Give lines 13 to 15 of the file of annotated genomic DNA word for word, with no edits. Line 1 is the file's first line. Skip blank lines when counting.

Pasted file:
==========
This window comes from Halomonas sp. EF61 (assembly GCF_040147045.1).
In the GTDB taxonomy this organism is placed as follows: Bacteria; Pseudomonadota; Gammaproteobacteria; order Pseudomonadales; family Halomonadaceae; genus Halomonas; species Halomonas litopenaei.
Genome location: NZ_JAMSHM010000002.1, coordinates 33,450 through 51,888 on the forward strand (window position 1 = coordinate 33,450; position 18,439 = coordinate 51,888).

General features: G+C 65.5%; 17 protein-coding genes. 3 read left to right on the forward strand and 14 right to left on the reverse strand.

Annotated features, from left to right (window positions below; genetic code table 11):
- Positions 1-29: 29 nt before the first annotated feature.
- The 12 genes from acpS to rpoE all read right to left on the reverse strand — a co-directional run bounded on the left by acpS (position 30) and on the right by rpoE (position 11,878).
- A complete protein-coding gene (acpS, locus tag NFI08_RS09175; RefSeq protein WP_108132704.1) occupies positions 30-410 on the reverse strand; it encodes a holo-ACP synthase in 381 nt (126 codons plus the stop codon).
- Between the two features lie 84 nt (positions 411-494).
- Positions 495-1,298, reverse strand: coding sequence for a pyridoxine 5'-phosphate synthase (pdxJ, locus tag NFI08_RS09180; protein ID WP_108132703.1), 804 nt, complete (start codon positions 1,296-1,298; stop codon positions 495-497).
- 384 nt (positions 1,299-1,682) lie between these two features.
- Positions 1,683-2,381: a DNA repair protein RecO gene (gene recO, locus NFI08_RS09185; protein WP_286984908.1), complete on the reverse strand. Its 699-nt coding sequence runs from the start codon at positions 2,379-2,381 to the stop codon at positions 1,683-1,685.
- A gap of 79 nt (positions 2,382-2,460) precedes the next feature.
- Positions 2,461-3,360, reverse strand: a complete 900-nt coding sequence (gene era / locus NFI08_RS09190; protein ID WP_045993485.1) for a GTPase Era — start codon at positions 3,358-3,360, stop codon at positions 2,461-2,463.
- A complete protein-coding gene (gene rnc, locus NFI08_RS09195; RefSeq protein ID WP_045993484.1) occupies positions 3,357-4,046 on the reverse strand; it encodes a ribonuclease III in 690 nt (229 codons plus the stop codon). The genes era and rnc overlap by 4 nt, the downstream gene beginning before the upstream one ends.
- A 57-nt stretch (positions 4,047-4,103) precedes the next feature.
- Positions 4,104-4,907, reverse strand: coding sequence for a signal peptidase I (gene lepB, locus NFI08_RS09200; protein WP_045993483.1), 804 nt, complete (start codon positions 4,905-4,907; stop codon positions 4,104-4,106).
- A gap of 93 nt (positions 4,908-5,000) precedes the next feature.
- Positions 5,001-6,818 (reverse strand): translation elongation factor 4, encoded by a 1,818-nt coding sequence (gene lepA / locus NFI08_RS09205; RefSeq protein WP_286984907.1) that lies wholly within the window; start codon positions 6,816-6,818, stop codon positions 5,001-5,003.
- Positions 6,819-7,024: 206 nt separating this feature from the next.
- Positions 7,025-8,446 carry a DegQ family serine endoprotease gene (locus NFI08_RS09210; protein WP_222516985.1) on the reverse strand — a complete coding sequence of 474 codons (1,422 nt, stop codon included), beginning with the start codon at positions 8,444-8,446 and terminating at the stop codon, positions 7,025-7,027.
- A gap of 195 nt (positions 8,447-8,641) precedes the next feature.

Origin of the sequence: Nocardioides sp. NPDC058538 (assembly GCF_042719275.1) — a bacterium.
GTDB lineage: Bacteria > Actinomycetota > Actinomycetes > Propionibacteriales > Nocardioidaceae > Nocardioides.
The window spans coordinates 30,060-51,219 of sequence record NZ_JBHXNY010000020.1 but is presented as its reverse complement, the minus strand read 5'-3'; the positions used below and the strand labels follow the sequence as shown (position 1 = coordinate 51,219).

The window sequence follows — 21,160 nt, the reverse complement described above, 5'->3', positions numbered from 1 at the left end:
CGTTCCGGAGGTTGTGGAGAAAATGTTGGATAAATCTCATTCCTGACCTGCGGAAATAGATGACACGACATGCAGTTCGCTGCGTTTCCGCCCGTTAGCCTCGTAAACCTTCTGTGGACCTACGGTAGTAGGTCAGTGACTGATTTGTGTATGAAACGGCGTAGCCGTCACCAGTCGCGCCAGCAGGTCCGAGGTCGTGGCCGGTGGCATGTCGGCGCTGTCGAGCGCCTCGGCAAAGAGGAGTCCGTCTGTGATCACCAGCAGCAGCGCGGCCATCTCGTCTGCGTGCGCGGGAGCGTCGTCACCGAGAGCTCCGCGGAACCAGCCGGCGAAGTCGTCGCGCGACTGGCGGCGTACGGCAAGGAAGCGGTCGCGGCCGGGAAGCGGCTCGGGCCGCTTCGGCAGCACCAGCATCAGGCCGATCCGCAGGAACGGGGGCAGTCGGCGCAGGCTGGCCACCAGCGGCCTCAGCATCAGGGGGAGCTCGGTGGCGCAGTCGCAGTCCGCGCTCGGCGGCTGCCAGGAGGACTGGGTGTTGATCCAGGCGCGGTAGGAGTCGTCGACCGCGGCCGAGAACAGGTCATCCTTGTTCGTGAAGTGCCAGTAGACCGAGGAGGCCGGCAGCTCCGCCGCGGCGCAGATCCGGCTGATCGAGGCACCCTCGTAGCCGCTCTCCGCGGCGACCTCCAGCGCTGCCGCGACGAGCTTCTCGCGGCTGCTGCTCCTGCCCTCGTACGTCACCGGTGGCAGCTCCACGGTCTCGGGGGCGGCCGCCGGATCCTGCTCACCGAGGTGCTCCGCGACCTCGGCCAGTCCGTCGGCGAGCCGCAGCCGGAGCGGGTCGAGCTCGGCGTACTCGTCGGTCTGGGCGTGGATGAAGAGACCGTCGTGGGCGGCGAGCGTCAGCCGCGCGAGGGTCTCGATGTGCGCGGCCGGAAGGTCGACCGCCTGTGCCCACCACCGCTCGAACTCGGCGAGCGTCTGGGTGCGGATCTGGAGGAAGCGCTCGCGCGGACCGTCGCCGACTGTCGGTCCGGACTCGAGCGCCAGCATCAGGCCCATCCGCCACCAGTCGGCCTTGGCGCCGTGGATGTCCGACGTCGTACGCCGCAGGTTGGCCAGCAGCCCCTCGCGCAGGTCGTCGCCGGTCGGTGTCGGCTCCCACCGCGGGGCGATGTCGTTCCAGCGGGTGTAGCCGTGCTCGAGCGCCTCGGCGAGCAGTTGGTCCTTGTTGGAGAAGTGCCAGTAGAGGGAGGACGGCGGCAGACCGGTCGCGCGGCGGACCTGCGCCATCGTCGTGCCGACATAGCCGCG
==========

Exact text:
- A gap of 79 nt (positions 2,382-2,460) precedes the next feature.
- Positions 2,461-3,360, reverse strand: a complete 900-nt coding sequence (gene era / locus NFI08_RS09190; protein ID WP_045993485.1) for a GTPase Era — start codon at positions 3,358-3,360, stop codon at positions 2,461-2,463.
- A complete protein-coding gene (gene rnc, locus NFI08_RS09195; RefSeq protein ID WP_045993484.1) occupies positions 3,357-4,046 on the reverse strand; it encodes a ribonuclease III in 690 nt (229 codons plus the stop codon). The genes era and rnc overlap by 4 nt, the downstream gene beginning before the upstream one ends.